Recognizing Signs & Symptoms
As an employer, manager or supervisor, it is not your job or your responsibility to diagnose someone who may be dealing with a mental health issue.
However, being aware of the signs that might suggest someone is struggling is an important first step in supporting your staff or a colleague, and lays the foundation for entering into a caring and empathic conversation.
Mental illness includes a broad range of symptoms and behaviours, and it is not easy to determine whether someone is having mental health issues.
One key indicator is that someone may begin to act uncharacteristically: an energetic person may seem lethargic for a considerable time, or a person who is usually modest may make grandiose claims about their abilities. Behaviour changes such as these may reflect personal difficulties that can be resolved quickly. They may be signs that the person is no longer happy in their job. The individual might be going through a particularly stressful time in their life for any number of reasons. However, these behaviour changes might indicate that the person is experiencing a mental health issue that requires professional help.
What you might notice:
- Consistent late arrivals or frequent absences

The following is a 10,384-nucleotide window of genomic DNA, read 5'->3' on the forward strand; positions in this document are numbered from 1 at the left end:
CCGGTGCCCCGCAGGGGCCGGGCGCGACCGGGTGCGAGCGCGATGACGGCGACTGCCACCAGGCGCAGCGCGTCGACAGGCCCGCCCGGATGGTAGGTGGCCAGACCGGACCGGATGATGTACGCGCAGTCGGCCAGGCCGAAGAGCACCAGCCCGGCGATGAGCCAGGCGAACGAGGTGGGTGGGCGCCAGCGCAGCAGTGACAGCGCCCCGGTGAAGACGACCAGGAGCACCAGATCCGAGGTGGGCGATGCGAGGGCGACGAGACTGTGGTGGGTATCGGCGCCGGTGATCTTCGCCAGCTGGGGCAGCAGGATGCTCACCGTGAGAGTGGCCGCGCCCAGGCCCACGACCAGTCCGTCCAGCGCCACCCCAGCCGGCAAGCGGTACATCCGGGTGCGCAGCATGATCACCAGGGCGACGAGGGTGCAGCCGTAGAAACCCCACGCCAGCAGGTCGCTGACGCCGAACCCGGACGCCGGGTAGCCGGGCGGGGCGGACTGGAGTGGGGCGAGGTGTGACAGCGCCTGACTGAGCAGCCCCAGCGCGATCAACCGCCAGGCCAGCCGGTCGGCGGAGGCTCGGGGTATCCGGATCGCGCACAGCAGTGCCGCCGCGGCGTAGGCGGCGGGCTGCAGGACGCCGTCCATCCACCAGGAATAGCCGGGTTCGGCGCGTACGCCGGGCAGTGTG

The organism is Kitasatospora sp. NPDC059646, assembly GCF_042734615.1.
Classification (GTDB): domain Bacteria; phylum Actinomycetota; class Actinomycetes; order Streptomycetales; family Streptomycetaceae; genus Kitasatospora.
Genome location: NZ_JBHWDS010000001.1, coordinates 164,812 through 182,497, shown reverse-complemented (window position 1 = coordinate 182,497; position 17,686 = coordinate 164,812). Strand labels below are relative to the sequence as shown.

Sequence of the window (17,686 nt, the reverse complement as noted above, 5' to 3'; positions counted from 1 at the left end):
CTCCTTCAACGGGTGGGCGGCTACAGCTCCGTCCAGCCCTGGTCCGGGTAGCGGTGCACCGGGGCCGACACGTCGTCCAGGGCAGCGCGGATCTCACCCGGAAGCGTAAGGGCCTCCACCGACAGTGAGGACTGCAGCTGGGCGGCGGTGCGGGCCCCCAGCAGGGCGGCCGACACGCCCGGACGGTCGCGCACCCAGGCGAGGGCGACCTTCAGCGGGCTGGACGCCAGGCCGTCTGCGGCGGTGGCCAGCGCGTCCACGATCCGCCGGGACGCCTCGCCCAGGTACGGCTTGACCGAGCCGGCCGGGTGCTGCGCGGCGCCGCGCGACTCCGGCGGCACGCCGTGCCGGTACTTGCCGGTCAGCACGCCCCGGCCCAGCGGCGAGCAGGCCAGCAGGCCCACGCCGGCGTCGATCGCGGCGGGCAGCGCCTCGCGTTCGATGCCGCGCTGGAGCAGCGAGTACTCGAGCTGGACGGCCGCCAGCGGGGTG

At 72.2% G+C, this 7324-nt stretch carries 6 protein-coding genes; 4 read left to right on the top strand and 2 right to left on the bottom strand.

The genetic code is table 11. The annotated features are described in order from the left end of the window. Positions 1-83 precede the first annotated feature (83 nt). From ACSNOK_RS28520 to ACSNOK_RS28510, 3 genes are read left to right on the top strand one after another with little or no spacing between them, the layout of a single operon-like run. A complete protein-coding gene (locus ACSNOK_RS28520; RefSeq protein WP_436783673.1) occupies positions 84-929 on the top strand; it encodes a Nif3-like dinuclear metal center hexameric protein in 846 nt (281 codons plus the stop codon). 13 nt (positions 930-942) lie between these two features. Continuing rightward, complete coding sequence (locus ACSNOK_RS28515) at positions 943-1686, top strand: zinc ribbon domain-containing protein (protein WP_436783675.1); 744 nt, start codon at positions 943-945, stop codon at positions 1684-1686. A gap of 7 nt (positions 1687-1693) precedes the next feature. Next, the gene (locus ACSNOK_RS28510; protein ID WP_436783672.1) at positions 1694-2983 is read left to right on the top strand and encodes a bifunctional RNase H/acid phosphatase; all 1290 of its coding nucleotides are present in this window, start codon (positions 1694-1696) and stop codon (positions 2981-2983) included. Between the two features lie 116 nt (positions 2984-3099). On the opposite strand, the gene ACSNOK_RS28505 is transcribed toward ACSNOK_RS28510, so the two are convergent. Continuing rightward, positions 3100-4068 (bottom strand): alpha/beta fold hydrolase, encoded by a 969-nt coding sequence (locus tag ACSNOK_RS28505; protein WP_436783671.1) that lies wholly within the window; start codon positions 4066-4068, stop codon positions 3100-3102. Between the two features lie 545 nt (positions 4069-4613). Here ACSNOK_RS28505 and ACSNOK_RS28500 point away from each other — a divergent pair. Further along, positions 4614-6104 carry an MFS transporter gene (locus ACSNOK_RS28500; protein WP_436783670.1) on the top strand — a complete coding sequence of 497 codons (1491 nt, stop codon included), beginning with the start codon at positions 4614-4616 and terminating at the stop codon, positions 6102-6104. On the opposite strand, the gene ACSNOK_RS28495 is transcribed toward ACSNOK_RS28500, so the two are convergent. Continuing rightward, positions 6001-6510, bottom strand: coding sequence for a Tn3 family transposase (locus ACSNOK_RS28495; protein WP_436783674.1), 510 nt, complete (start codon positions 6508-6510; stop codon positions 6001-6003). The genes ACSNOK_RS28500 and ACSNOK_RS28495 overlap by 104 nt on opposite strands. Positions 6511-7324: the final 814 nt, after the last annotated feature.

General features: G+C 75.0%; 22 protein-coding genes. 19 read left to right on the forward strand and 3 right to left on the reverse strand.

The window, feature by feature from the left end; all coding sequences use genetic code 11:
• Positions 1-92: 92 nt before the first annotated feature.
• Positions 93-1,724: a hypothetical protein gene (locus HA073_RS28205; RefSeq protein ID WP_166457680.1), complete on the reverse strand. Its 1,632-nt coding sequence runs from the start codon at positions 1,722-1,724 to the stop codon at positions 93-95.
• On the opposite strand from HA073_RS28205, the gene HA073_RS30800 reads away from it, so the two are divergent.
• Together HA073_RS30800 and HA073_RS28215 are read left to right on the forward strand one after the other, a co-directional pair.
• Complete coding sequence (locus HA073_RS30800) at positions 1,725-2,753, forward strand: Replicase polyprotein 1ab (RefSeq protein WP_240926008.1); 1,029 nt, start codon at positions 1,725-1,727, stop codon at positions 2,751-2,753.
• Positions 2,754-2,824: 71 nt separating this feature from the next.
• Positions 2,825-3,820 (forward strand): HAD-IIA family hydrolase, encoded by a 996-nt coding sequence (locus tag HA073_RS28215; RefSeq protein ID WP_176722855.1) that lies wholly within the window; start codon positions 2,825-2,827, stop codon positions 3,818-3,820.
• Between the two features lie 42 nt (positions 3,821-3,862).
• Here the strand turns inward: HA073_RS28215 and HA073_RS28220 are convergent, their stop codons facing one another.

- Difficulty carrying out normal daily activities
- Increased accidents or safety problems
- Decreased interest or involvement in one’s work
- Lack of cooperation or a general inability to work with colleagues
- Working excessive overtime over a prolonged period of time
- Difficulty concentrating, making decisions, or remembering things
- Deterioration in personal hygiene
- Significant weight loss or weight gain
- Recent social withdrawal and loss of interest in others
- Loss of initiative or desire to participate in any activity; apathy
- Episodes of crying
- Isolating self from colleagues, family, and friends
- Rapid or dramatic shifts in feelings or “mood swings”
- Appearing distressed or anxious
- Uncharacteristic or peculiar behavior
- Use of alcohol or drugs
What you might hear:
- Making excuses for missed deadlines or poor work
- Complaints of sleep and appetite changes
- Frequent complaints of fatigue or unexplained pains
- Angry outbursts towards others for no apparent reason
- Expressing feelings of worthlessness or hopelessness
- Expressions of strange or grandiose ideas
- Expressing fear or suspicion of others
It is important to remember that people behaving in these ways may be simply having a bad day or week, or may be working through a particularly difficult time in their lives that is temporary. However, a pattern that continues for a longer period may indicate an underlying mental health problem.
The information contained in this toolkit is provided for general information only.
It is not intended to be a substitute for medical advice. Always consult your physician or appropriate health-care provider with respect to your particular circumstances.